FAQs by help and tips

The onsite inspection is an integral part of organic certification. The inspector bills CCOF for the time and expenses of each inspection and CCOF in turn bills the inspected party. The costs of inspections vary widely. Usually, the major cost factor is the scope and complexity of an operation. Other factors may include the producer's knowledge of applicable organic standards, previous issues... Read more

CCOF certification offers comprehensive services at a minimal cost to our clients. We understand that keeping certification costs down is important to our clients. The following tips are great ways to save time and money:

Have your paperwork organized and prepared for your annual inspections. Respond to CCOF Request for Information letters in a timely manner to avoid noncompliance fees.... Read more

Once updates have been submitted it take an average of 7 days for CCOF to review the following highly time sensitive items:

New crop input materials (i.e. pest control, fertilizer, soil amendment, etc.) Updated labels for existing products Adding additional acreages (subsequent inspection required) Adding an additional facility or equipment (subsequent inspection required)

Once updates... Read more

U.S. farmers and ranchers, agricultural educators, and farmer-assistance organizations can get answers about specific farming practices from ATTRA. Ask an expert.

Need outside help? CCOF cannot actively consult with our clients regarding organic certification compliance. We do offer a list of organic consultants and agriculture and pest advisors as a resource. This list includes names... Read more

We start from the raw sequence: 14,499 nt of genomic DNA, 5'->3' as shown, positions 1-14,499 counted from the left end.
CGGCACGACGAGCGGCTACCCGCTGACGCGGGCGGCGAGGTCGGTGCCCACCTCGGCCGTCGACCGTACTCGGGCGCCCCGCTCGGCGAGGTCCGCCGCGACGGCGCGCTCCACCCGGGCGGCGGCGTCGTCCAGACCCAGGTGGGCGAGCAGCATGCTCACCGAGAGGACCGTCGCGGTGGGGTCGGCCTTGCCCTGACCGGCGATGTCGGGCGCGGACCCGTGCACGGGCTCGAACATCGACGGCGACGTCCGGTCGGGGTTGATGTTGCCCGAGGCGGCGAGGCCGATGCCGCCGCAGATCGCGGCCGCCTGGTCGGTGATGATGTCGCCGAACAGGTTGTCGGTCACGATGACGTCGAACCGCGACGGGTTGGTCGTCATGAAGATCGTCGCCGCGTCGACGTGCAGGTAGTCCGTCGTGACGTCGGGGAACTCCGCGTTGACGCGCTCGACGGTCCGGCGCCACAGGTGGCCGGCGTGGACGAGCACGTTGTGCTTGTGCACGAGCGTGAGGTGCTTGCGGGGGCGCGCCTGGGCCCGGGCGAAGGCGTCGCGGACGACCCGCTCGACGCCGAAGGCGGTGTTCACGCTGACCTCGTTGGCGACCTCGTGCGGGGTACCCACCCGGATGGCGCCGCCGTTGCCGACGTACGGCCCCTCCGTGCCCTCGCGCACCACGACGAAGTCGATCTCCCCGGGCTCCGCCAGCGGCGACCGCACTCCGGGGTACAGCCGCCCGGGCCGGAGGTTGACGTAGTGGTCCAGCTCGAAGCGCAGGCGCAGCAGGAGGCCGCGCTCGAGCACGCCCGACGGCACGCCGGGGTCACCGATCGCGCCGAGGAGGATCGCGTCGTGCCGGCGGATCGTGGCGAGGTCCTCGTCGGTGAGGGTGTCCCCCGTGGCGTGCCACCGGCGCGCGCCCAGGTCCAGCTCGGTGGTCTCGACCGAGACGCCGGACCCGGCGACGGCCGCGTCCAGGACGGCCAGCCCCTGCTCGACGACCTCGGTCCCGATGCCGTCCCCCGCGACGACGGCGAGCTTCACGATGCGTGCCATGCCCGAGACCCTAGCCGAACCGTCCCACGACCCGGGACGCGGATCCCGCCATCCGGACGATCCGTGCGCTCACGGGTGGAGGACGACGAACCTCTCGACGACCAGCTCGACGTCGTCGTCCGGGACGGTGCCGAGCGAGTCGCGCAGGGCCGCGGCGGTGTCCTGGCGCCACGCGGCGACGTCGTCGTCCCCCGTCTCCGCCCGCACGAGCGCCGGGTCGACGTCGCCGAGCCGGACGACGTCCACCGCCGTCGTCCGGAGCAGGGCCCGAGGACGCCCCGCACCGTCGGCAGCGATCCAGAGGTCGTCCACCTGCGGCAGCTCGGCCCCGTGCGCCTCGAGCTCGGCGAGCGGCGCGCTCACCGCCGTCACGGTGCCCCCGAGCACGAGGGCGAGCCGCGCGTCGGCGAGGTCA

This list details the most common situations that require you to send information or documentation to CCOF, and what type of information you'll need to send. Read through this list and contact your Certification Service Specialist with additional questions.    I want to change something in my Organic System Plan (OSP), what should I send? Update your OSP forms and send them to CCOF for review... Read more
Before the Inspection: Organic System Plan (OSP): This is the central document of organic certification. The OSP must be completed before the inspection. The inspector will compare your OSP with their observations, interview, and audit of records. An excellent OSP includes all applicable sections and thoroughly answered questions, with all required attachments (labels, parcel maps, land history... Read more

The National Organic Standards delineate the requirements for certifying livestock beginning at section 205.236. CCOF also provides links to variety of information sources on our certification Support Resources page.

Organic inspections confirm that your operation meets the NOP standards and regulations both before you are certified and every year after for as long as you remain certified. Inspectors do this by confirming that what you say in your application, called an Organic System Plan (OSP), is what you are doing in practice. A CCOF-qualified inspector will conduct the inspection in an efficient... Read more